Voline, The Unknown Revolution, 1917-1921 (1947)
Struggle for the Real Social Revolution
Kronstadt is a fortress, or rather, a fortified city, built two centuries ago on the Island of Kotlin, 30 kilometres west of St. Petersburg (now Leningrad) at the lower end of the Gulf of Finland. It defends the approaches from the Baltic Sea to the former capital, and is also the principal base of the Russian Baltic Fleet. The Gulf of Finland is frozen in winter, and communication between Kronstadt and Leningrad is carried on, for five months of the year (from November to April), over a snow road on top of the thick ice of the Gulf.
Kotlin Island -- a narrow, elongated piece of land with very irregular contours -- is 12 kilometres long. Its greatest width is from 2 to 3 kilometres. Its coasts are inaccessible and well fortified. The eastern part of the island, which faces Leningrad, contains the city of Kronstadt, the port and the docks, and occupies about a third of the total area. The north, west and south coasts are strewn with forts and bastions. Between these coasts and the city, at the time of the 1917 Revolution, the terrain was virtually desert.
To the north and south, the island is surrounded by many forts and batteries, projecting fairly far into the sea. On a point of the mainland, twenty kilometres away by sea and facing the island, there is the important fort of Krasnaia Gorka. On the other coast, facing the north shore of the island and ten kilometres away by sea, is the fortified cape called Lissy Noss.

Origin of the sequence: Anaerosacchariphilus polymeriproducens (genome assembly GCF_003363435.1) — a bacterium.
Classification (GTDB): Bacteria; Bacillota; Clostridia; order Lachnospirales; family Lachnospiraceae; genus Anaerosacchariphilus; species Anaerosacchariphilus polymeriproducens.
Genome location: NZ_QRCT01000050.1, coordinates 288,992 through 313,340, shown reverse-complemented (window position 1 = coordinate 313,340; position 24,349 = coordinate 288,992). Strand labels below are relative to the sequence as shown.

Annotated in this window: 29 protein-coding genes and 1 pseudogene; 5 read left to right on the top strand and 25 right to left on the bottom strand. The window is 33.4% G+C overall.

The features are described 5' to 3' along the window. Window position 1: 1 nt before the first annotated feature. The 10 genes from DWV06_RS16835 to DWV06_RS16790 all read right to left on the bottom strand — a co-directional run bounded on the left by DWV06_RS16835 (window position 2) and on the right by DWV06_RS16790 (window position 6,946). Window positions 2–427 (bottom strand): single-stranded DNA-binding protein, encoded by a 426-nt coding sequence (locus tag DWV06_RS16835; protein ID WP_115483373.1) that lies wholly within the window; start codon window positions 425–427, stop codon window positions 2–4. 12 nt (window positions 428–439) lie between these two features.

Inside the city, the most noteworthy feature is the immense Anchor Square. Capable of holding up to 30,000 people, this square was formerly used for training conscripts and for military reviews. During the Revolution it became a regular popular forum. Whenever summoned, and at the slightest alarm, the sailors, soldiers and workers would rush there to hold monster meetings. During the winter, the same role was filled by the vast "maritime riding school."
The population of Kronstadt comprised, first, the crews of the Baltic Fleet, quartered in vast barracks, then the soldiers of the garrison, mainly artillerymen, and, finally, many officers, officials merchants, skilled workers, etc., in all some 50,000 inhabitants.